Also, we had all come down at varying times with the creeping throat crud, so we edited out the "Dan blowing his nose every third song." Snot is the enemy of singing — you'll have to work harder and harder to get the note and there's this wad sitting on the back of your sinuses. You can hear by the end of it, my throat is really beginning to get exhausted at the end of that acoustic show. I quit smoking three or four years ago — I have my tobacco chew, so I'm not tobacco-free, but I am smoke-free, which has done my lungs an enormous amount of good.

You've also started selling your most recent studio album, Circus Life, on vinyl.

Well, it's nice. I don't have a turntable. My CD player broke and I haven't replaced it. I just play files — I'm like the kids. I'm trying to learn from the kids. What's the easiest way to do this? Not have anything tangible to go and look for. I like books, I like records, I like the things that make them. I like all that stuff. But, you know, I like the '57 Chevy, and you can't have a nation full of cars that throw that much crap into the air.

We got bugged about [vinyl] enough times. Over in Germany: "Veenil! You have veenil for sale!?" [Laughs] Finally, we just bent to the pressure. It's been accepted very well. I think people who don't even have turntables just like the larger artwork.

Which is beautiful, by the way.

Yeah! Joe Blanton did that. We stole a bunch of it from the internet. Some cool images. And the title of the record, you know, [guitarist Warner E. Hodges] always says, "We're just circus people. We come into town, we throw it up, give you a show, tear it back down, pack it away and move on the next town and repeat."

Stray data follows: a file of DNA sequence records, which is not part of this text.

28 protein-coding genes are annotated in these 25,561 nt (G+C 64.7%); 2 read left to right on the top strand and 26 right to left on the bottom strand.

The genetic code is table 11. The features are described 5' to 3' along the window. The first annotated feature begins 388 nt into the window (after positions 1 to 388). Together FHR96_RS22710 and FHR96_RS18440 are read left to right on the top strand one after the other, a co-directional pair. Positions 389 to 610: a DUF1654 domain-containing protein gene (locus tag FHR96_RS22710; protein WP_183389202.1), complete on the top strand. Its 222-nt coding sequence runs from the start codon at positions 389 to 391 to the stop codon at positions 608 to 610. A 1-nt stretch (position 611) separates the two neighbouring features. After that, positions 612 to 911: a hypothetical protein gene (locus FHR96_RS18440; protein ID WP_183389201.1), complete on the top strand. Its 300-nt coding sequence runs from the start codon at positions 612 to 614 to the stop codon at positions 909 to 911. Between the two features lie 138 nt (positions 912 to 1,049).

We are just circus people. If you're not circus people, you are not going to do well in this business, and that's what it takes. You know, Ronnie Lane tried to do it really as a circus, and it failed miserably. I think Ronnie was a master of good ideas, but a lousy nuts-and-bolts guy. You need a nuts-and-bolts guy hanging around.

What are the chances of hearing anything new out of the Yayhoos or the Bluefields?

New Yayhoos? At this particular point in time, it's probably pretty dim. New Bluefields is a much better possibility, but it will require Joe Blanton, who has gotten himself this job and he keeps getting promoted. With great money, comes great responsibilities.

I'm certainly hoping that the Bluefields can do one more thing. I love playing bass with Brad Pemberton playing drums like nobody's business. It's rare you find somebody like Brad — within four bars of music he was going, "Okay, Dan needs help here, and we're fine everywhere else." Plus, Joe is a fantastic singer of notes. My God. When he lets go, he lets the attitude come with it, and it is fantastic. It's fantastic. He's the guy that made me keenly aware that I was not a good singer of notes. I'm hoping that the Bluefields have at least one more record in us before that company just swallows Joe up or makes him president or something.

For listeners who may have lost touch with your music over the years, how do you see the new stuff fitting in with your older material?

It's all American music. The rock and roll heart hasn't gone away. I've actually written a couple songs about getting older, but I'm not going to back down off what I am and what I like and how I like to do it, and it's gonna have humor and intelligence and intensity when it works right. When it doesn't, it's going to hopefully just go "ech" and get thrown away. That's one of the things about writing a bunch of songs and limiting yourself to 10 on a record.

It will be some familiar stuff, some strange stuff, some older guy stuff, some stuff where I refuse to age a minute. All the way around.